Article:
In 2011, the Tennessee Legislature fought for a long time over whether to repeal a 33-year-old labor law, eliminated a cap on charter schools even though the state is nowhere near reaching the number allowed under the old limit, added a couple of years to teacher tenure requirements, and ... not a whole lot else. Its efforts were not hailed in Washington, D.C., or much of anywhere.
"The situation in 2011 is like 180 degrees from where we were in 2010," says Jerry Winters, director of government relations for the Tennessee Education Association, which spent most of the session on the defensive against an array of Republican proposals. It lost the biggest of those fights, against the dilution of the 1978 law that allowed collective bargaining for teachers (now reduced to something called "collaborative conferencing," in which teachers will have no say over how their evaluations are conducted or used).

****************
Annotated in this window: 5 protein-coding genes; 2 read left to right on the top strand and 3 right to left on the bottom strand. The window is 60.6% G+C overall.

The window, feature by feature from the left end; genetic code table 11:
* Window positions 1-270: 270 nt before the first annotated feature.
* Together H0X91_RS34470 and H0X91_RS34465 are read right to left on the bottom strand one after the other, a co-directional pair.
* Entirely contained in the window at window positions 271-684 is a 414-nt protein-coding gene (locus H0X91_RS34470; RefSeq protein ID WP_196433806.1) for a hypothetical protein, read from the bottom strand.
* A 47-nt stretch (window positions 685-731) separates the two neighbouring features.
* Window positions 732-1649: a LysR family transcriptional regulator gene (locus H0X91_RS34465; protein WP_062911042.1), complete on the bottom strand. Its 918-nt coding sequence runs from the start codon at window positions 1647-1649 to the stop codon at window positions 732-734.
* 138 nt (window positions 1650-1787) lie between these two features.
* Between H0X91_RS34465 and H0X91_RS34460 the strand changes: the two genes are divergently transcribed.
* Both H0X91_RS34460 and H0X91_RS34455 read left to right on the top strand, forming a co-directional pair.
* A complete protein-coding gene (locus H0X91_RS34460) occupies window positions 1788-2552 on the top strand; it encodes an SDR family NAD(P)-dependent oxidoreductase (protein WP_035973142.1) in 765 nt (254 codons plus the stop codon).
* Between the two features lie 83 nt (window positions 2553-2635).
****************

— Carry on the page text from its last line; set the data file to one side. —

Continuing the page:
TEA was less concerned about the extension of the term for earning tenure from three to five years, though Winters says he is skeptical that it will have much effect on the quality of classroom instruction. Claims that the collective bargaining changes will save school systems money seem similarly suspect: None of the states surrounding Tennessee has mandatory collective bargaining, and several of them have higher average teacher salaries. As Winters says, the measure seems mostly like political payback for the TEA's long history of backing Democratic legislators and legislation.
As for curriculum matters, there was Bill Dunn's back-door effort to undermine the teaching of evolution, climate change, and other subjects that conservative Republicans deem "controversial." That one didn't go far, but it did generate a handful of national news stories that made the inevitable Scopes Trial references. And of course there was Stacey Campfield's widely ridiculed and decried "Don't Say Gay" bill, which finally passed the Senate in a watered-down form. It will await House action next year.